It started in the seventh grade. I was walking home from school one afternoon when I passed the open door of the weekly newspaper in my Alabama hometown. I stuck my head in, intrigued by what I can only describe as the sound and smell of words. I was already hooked on words, the product of a mother who read to me as an infant and gave me the gift of imagination. Here, now, was a place consumed with words. I took a deep breath, marched in, and asked the editor for a job.
He put me to work back in the print shop, where words were physical things – pieces and lines of type, vats of ink, reams of newsprint, clattering and clanking machines – all employed in translating the life of that small town into words that people could share when the paper arrived in their homes every Thursday. I got ink under my fingernails and deep in my blood, and when I got my first paycheck (fifty cents an hour, as I remember) I was suddenly in the word business. It’s all I’ve ever wanted to do.
Over time, I’ve written lots of different kinds of word things – journalism, novels, stage plays, movie scripts, essays – and I’ve come to this conclusion: no matter the form, it’s all storytelling, and all stories are about people. So this new delivery system I’m using here is just my latest way of telling stories, of spending time with my old and dear friends, the words, and sharing them with you.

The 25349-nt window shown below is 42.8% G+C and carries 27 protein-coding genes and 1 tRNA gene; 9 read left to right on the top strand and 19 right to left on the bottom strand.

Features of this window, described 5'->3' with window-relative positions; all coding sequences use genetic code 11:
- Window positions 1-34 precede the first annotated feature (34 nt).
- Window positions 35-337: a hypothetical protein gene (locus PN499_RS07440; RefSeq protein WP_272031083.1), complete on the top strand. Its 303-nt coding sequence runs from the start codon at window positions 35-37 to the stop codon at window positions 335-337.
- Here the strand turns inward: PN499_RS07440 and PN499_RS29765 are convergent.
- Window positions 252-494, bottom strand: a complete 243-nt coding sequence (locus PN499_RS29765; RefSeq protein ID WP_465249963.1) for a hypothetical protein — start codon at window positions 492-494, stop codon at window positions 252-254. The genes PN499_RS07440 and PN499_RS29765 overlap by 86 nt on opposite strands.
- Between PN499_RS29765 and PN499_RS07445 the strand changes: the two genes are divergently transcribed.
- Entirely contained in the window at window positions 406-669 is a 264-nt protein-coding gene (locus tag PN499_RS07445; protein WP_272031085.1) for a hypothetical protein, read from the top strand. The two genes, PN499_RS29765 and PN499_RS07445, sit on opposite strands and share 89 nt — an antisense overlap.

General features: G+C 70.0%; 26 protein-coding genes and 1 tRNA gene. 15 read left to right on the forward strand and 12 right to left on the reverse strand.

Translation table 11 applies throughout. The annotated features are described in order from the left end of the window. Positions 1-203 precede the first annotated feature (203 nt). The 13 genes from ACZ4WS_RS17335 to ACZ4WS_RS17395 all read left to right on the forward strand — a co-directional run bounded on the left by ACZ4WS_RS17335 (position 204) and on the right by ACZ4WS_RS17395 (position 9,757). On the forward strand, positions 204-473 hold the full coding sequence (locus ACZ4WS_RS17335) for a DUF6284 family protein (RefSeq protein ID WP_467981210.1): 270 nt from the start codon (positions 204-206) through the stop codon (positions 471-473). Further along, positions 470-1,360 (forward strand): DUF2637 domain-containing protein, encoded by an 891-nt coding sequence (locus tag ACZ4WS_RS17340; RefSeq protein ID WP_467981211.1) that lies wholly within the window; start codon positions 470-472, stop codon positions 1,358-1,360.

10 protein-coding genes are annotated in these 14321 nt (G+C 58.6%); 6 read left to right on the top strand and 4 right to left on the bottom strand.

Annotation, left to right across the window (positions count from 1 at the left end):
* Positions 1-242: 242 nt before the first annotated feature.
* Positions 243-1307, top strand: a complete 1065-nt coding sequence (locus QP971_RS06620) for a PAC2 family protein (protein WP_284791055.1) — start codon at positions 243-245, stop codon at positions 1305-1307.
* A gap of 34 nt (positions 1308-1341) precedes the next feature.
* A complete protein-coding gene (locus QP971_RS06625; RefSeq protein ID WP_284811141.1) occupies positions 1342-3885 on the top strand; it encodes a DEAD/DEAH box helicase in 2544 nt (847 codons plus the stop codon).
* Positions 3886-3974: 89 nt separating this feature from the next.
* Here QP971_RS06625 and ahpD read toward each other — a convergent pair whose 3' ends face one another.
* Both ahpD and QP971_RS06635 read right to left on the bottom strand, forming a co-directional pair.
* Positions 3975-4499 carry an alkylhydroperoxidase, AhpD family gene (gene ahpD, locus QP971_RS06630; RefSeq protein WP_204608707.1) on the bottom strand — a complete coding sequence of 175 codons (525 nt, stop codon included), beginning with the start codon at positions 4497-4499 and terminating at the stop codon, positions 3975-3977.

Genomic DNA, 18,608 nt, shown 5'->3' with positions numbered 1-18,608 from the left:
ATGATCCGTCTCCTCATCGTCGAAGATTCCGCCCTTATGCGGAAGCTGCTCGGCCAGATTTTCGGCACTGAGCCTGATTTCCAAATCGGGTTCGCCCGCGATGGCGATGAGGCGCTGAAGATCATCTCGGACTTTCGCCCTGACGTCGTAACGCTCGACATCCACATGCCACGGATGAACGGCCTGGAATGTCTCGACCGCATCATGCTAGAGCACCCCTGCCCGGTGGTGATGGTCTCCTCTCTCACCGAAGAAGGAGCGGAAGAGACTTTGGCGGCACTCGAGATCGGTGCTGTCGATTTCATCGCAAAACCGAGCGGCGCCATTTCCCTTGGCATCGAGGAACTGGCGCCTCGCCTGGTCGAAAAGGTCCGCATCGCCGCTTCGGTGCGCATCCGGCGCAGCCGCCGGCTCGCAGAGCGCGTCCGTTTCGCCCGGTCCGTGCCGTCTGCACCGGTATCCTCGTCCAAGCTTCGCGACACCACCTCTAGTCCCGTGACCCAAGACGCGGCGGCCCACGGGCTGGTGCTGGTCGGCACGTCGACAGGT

I’ll write whatever occurs to me. Some of it will be about the art and craft of writing – some things I’ve learned about putting words together to entertain, inform, and even disturb. I’ll share what I’m working on – a new novel, a play, whatever. Mostly, I’ll just tell stories about people – real and imagined – who catch my eye. If some of it catches your eye, share it with others.
No matter what I write, it all goes back to that day in the seventh grade at that little Alabama weekly. Whenever and whatever I write, it amounts to coming home to the paper.
Robert Inman’s novels are available on Amazon Kindle, Barnes & Noble Nook, and Kobo.